Like other people my age, I bear my share of responsibility for this, since I haven’t subscribed to cable in years, relying instead on streaming services for my home viewing, even as the expense continues to rise alongside the number of individual platforms (making it clearer by the day that, actually, cable was the better deal).
As they’ve continued to fold into one another, the giant media companies have mostly dumped cable—formerly their biggest revenue stream—as a venue to show their films, choosing instead to launch their own streaming platforms. As a result, networks have increasingly turned to original programming and reality TV, even as they continue to bleed subscribers.
While basic cable is still host to the same handful of middlebrow movie staples, it’s the late-night programming that’s changed the most, especially now that so much of its adult programming has been phased out (Alas, poor Skinemax! I watched it, Horatio.) A quick perusal of the nightly TV listings reveals a dearth of interesting movies available (although I was happy to see that, as of the date of this writing, The Sundance Channel is playing the scuzzy, underrated Stephen King adaptation Thinner— definitely a late-night favorite of mine back in the day—at 1 a.m.).
Granted, the movies I and others would have seen on cable, including most (though by no means every) title I mentioned earlier, can be found via streaming. But access isn’t the only, or even main, issue.
In that same Harper’s article, Scorsese sums up the biggest problem with streaming, at least when it comes to its effect on cinema, in one word: algorithms. “If further viewing is ‘suggested’ by algorithms based on what you’ve already seen,” he writes, “and the suggestions are based only on subject matter or genre, then what does that do to the art of cinema…algorithms, by definition, are based on calculations that treat the viewer as a consumer and nothing else.”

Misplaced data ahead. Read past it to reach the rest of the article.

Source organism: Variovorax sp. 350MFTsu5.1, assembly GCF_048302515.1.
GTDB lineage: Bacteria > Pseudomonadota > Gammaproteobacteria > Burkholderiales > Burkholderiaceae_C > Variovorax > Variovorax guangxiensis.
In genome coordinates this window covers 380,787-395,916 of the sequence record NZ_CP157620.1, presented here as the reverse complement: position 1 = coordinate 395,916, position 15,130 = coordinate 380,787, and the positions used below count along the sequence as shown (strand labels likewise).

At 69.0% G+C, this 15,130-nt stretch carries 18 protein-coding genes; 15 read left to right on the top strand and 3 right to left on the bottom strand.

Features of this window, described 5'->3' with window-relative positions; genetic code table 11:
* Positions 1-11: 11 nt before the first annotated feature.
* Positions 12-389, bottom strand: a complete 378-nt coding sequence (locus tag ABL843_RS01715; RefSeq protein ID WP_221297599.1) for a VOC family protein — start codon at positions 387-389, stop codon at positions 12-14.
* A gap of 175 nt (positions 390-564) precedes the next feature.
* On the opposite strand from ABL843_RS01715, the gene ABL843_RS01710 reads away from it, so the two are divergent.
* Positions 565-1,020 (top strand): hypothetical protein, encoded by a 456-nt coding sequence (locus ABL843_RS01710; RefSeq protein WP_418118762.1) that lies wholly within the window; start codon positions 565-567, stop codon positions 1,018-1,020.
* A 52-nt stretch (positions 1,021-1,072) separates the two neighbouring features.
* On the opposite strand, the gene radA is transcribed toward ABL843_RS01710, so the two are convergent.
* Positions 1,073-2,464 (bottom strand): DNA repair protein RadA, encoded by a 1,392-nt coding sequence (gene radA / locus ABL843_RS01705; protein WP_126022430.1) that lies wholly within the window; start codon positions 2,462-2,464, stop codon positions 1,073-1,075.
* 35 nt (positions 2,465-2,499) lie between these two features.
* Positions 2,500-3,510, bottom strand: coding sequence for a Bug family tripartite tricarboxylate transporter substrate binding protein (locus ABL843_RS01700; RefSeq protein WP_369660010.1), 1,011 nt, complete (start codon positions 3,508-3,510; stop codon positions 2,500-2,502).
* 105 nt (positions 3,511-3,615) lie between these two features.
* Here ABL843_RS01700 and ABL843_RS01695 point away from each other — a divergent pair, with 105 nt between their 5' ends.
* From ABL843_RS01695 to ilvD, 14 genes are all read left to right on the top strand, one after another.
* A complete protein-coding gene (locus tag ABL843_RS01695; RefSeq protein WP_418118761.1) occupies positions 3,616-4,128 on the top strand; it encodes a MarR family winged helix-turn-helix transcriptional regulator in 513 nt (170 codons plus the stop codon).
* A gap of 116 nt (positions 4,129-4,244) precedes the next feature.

Scorsese notes that there are still a few venues—“Criterion Channel and MUBI and traditional outlets such as TCM”—that offer curation, but these are few and far between. Even fewer and farther between are venues that give the viewer the chance to organically discover something completely unexpected the way they could from late night channel surfing.
There are a few examples that come close: there’s the horror platform Shudder, which, along with expert curation, also includes a live stream that members can jump into at any time, as well as original programming like The Last Drive-In with Joe Bob Briggs, which harken back to the classic Late Movie program that predates cable. Similarly, Pluto TV has a channel selection and live jump-in component. There are also pirated streams of which are designed to replicate the old TV watching experience—across a number of Twitch channels. But as admirable as these exceptions are in their efforts to recreate the past, they just can’t capture the specific seediness of the old experience.
Unfortunately, the late night cable discovery is, like so many other avenues of the filmgoing experience–the video store, the drive-in, the grindhouse, the arthouse wonderland of Scorsese’s charmed youth–a figment of the past. It may not be as fondly remembered as those other examples, but I think it deserves its share of nostalgia.